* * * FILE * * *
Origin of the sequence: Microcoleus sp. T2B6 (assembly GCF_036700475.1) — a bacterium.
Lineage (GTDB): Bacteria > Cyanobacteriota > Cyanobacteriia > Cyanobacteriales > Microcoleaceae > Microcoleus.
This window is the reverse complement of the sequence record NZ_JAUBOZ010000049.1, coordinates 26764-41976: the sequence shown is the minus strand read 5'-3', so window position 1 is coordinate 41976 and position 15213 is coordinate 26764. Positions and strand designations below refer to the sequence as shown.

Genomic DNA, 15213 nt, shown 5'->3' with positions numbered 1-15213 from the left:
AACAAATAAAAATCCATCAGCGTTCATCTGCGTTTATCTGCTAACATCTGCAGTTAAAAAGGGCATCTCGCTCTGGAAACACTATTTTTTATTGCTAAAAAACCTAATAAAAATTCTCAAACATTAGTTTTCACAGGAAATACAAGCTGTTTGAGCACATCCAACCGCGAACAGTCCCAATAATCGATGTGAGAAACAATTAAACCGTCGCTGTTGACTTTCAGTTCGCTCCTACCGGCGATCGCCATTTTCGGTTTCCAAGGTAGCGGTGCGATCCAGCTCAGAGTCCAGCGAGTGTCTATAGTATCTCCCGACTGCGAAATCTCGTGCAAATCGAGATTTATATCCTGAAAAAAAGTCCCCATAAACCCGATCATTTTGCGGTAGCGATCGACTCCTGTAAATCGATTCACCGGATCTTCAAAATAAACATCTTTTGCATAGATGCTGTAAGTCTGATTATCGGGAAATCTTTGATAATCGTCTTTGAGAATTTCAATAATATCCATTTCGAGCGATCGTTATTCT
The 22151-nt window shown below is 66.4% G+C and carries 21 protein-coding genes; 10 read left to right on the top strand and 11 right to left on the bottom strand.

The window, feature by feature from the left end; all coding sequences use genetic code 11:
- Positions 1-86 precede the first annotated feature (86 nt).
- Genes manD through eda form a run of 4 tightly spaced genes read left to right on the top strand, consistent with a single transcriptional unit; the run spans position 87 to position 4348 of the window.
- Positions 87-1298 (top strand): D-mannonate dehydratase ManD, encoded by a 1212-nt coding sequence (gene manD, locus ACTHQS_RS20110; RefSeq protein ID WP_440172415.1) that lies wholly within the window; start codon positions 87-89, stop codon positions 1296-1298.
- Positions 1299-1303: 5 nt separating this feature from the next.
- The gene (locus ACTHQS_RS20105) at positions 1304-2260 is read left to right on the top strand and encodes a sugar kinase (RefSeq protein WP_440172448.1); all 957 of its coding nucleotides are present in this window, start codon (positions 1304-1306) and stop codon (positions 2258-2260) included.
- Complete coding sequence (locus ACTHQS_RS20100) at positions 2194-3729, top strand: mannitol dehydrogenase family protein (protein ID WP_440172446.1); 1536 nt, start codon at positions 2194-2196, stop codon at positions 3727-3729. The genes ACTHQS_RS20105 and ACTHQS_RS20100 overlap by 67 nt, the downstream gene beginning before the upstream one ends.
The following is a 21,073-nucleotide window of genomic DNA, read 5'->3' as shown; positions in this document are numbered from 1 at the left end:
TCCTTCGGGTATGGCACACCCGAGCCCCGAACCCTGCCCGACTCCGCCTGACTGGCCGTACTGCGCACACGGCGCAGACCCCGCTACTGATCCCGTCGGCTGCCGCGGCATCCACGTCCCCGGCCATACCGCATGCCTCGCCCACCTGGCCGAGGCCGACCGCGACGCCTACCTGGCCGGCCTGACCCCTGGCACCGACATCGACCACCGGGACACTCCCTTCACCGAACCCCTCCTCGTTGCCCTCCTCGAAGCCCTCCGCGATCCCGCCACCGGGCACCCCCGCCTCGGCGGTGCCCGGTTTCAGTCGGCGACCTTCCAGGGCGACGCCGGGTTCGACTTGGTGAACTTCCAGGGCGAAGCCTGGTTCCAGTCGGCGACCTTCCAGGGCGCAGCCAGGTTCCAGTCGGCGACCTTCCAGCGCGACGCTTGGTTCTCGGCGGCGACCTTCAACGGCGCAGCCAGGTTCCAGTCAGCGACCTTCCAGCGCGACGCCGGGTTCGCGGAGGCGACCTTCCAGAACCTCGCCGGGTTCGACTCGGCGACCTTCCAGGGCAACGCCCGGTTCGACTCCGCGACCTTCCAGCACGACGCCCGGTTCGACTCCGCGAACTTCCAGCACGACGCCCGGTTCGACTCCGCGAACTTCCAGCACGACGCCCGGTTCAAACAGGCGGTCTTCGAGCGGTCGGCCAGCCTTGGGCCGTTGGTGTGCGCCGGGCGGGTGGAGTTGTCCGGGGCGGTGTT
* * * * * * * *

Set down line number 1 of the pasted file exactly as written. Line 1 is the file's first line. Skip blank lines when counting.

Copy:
Origin of the sequence: Microcoleus sp. T2B6 (assembly GCF_036700475.1) — a bacterium.